I do still occasionally have fleeting thoughts of smoking, but they pass.

    1. Muttface profile image70
      Muttfaceposted 9 years agoin reply to this

      Interesting that after three years a cigarette still randomly tries to capture your attention.
      I want to get to that point of being disgusted by the smell of them and it annoys me to watch people blowing smoke out of their mouths, waving their hands and jabbing the air with their bloody cigarettes. They could at least have the decency to look miserable and make some unflattering choking phlegm noises. Gggrrrr!

  4. Muttface profile image70
    Muttfaceposted 9 years ago

    Dinesh200666 Thanks mate for the encouragement. I have been off the fags for 5 months now and I am just wondering how long before these cravings go.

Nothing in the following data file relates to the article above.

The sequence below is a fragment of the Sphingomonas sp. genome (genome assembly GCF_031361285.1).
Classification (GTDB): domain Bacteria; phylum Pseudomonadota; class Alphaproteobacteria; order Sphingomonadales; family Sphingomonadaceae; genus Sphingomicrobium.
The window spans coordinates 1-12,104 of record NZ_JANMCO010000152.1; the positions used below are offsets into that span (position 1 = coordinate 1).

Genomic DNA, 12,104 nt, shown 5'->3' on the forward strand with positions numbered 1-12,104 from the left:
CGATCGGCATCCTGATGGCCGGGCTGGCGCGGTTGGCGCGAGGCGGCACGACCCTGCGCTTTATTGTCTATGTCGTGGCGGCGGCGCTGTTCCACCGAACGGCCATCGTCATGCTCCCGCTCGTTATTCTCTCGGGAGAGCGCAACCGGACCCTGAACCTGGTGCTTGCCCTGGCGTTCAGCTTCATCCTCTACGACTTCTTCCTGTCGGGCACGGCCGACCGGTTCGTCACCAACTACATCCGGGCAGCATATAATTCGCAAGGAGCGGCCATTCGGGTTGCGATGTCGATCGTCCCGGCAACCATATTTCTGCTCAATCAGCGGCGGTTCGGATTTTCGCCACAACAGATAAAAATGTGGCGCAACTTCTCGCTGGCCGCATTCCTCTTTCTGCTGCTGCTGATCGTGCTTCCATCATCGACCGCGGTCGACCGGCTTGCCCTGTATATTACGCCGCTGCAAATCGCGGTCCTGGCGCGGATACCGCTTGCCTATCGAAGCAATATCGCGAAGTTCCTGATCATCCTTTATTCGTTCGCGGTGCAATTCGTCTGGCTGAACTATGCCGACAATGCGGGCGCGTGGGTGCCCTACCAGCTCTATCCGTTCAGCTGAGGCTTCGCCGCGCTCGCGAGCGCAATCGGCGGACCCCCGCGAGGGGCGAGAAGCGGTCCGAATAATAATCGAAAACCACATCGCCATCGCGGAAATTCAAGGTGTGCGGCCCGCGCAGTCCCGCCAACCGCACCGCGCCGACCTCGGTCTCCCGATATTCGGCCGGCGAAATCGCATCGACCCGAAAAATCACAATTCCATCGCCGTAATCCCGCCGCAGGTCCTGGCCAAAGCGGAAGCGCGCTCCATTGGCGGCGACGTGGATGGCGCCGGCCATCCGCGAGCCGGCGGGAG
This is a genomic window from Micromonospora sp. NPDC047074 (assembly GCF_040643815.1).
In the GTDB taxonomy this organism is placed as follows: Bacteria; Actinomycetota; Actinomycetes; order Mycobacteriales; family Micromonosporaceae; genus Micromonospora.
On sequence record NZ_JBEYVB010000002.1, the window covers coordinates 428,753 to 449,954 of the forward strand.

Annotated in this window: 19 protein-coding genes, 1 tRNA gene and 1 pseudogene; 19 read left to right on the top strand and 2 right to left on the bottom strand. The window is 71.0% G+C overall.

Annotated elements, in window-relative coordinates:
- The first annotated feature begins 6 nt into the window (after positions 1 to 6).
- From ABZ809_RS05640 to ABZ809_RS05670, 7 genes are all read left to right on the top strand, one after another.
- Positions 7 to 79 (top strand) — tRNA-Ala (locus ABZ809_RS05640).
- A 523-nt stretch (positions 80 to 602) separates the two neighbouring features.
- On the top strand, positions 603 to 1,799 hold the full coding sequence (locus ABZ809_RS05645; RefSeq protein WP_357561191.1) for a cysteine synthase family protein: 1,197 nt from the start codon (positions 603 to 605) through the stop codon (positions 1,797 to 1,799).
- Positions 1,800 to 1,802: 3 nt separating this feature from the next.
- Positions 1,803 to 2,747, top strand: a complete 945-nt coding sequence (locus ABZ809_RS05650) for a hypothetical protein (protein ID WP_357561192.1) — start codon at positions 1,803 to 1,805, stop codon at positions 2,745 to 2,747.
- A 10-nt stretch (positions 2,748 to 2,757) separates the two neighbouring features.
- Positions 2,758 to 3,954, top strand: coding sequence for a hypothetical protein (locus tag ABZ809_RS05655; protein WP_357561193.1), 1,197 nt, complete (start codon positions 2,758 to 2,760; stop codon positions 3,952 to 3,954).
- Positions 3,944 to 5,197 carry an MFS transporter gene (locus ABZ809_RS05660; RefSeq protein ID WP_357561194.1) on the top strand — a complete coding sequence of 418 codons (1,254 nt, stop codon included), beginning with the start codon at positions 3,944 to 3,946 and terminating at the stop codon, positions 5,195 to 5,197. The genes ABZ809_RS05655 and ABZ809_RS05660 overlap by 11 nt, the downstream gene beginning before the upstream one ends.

Susana S - Congrats on the bambino. I gave up when I was preggers too, but went back on them when I started socialising again. I managed to keep my smoking down to about twice a week. It's funny, smokers would not call me a smoker and non smokers would call me a smoker. In any case, because I was allowing myself to smoke twice a week, I was fairly hoovering them up. I have read Mr Carr's book before, but this time I didn't use any quitting aids. And I agree, stressful situations at work always make the little devil on my shoulder whisper sweet cigarrettey nothings in my ear. The only problem with watching the non-smokers at these dinner parties is there is only 1 besides me and he looks pretty stressed! I need to find some new friends ha ha!

  5. SAM ELDER profile image72